Defence Command Paper outlines plans to modernise the Reserve Forces and the Defence Estate

The Government published a Defence Command Paper, Defence in a Competitive Age, on 22 March 2021.

The Defence Command Paper follows the publication of the Integrated Review of Security, Defence, Development and Foreign Policy: Global Britain in a Competitive Age on 16 March 2021. The Integrated Review provides a strategic threat assessment and identifies the UK’s foreign policy priorities, whereas the Defence Command Paper focuses on the Defence aspect and outlines plans to modernise the Armed Forces.

With regards to the Reserve Forces, the Defence Command Paper states:

  • “Give new, more clearly defined roles to our Reserve Forces.They will provide capacity, alongside their regular and civilian colleagues, and an alternative source of diverse talent to conduct operations at home and abroad.”
  • “Improve the way we recruit and employ reserves, enabling us to bring expertise from across society, government, industry and academia to bear on some of the greatest challenges we face.”
  • “Through a more productive integration of the Reserves, increased lethality of weapon systems and survivability of platforms, and a specialised workforce fit for the digital age, the Army will continue to be world-class. “
  • “The new £11m Royal Maritime Reserve centre in Cardiff will provide opportunities to expand the Royal Navy’s presence. “

While there are no specific targets for the number of reservists expected to be employed in the Armed Forces set within the Defence Command Paper, the report does specify the Army’s overall size is to be reduced to 72,500 personnel, lowering the previous target of 82,000 set in the SDSR15. 

With regards to the Defence Estate, the Defence Command Paper states:

  • “We will be in the vanguard for contributing to achieving HMG’s legal commitment of Net Zero emissions by 2050.”
  • “We will seek to reduce our impact on the environment and seize opportunities to embed sustainability considerations into every part of Defence from infrastructure and estates, to contracting, culture, equipment and operating practices; all supported by technology.”
  • “We will enhance our resilience while reducing the size of the estate, consolidating our asset base and continuing to maintain a safe and compliant estate.”
  • “The Defence Estate Optimisation (DEO) Portfolio will modernise infrastructure and increase efficiency in estates management over the next 25 years. £4.3bn will be invested over the next decade in this programme, ensuring that we build back better, faster and greener.”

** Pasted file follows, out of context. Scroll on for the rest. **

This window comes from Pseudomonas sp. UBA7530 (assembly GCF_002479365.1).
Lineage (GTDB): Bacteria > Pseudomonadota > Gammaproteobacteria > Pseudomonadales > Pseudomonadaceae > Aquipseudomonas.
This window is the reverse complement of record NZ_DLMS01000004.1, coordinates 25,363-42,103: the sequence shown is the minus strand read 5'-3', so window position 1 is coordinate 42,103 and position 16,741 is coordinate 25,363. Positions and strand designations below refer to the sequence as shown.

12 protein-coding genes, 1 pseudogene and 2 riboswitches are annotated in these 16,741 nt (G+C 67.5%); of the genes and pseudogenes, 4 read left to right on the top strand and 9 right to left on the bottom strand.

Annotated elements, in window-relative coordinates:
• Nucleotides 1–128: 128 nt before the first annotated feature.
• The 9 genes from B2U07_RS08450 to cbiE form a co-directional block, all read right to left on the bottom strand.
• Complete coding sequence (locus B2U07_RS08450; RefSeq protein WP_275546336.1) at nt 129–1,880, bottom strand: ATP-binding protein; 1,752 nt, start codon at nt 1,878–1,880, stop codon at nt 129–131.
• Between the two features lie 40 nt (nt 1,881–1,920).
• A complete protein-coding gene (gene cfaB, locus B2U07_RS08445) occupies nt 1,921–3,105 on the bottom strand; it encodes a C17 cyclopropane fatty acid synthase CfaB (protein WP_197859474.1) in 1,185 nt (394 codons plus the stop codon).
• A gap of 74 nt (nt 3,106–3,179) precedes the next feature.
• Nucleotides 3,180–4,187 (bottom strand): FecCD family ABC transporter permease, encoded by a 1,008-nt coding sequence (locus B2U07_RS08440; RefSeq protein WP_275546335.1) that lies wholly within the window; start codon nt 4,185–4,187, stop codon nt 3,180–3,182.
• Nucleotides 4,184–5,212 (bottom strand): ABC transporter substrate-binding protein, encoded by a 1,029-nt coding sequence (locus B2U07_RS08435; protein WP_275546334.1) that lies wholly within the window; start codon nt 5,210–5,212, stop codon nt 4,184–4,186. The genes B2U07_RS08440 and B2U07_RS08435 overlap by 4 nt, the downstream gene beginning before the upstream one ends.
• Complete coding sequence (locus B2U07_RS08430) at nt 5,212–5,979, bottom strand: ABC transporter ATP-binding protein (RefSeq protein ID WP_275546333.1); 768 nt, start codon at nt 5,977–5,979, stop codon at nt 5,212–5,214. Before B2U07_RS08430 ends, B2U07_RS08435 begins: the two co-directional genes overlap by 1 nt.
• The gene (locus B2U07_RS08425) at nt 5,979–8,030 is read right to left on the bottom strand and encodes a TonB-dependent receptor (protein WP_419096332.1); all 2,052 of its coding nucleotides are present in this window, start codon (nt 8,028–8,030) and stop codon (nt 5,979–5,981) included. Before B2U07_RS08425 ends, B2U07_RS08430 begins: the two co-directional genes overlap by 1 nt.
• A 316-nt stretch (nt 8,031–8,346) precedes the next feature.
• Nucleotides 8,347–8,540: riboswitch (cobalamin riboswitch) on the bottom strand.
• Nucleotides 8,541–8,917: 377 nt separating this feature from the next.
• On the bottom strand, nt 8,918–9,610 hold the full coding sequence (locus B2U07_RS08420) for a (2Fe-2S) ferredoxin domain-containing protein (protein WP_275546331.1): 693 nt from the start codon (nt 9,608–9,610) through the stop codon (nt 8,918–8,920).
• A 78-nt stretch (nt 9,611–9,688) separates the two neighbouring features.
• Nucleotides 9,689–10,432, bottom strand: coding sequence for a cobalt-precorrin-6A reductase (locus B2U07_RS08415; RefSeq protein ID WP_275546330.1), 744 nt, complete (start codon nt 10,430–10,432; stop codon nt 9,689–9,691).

• “The MOD has responsibility for approximately 1% of the UK’s landmass in its estates, primarily used for training purposes.”
  • “Emissions from infrastructure make up approximately 30% of the baseline emissions for Defence. The DEO Programme.”

Back in 2018, the Defence Secretary launched the Modernising Defence Programme, a spin-off of the Strategic Defence and Security Review of 2015 (SDSR15) in response to evolved international threats. The Cabinet Office released the second SDSR 15 Review with the National Security Capability Review in the same year. The latter included clear targets for the number of Reservists, Cadets and modifications to the Defence Estate, while the former included considerations for attracting Reservists who hold specialist skills developed in the private sector and the corresponding importance of building relationships with business. 

Subsequently, last summer, the Ministry of Defence launched ‘The Reserve Forces 2030: A Review of the Reserve Service’, with a view to maximising the skills of the Reserves Forces to support wider society, and establish better collaboration with businesses, government and the private sector in order to help with cost, skills and expertise sharing. Further analysis of the Defence Command Paper and the Integrated Review will be available from the House of Commons Library.

East Anglia RFCA is responsible for the upkeep, maintenance and management of the Army Reserves and Cadet buildings in East Anglia, on behalf of the Ministry of Defence. In this area, we draw on our in-depth knowledge of the facilities and how they are used, to deliver highly cost effective maintenance and development projects.

Our Estate & Supplies services to the Defence Infrastructure Organisation include:

  • Statutory and mandatory annual inspections.
  • Essential maintenance and repair.
  • Lease negotiations and assessments.
  • Health and safety compliance of all assets.
  • Associated audit assurance.
  • Utilities and energy management & billing.
  • Grounds maintenance.
  • Waste disposal.
Scroll to Top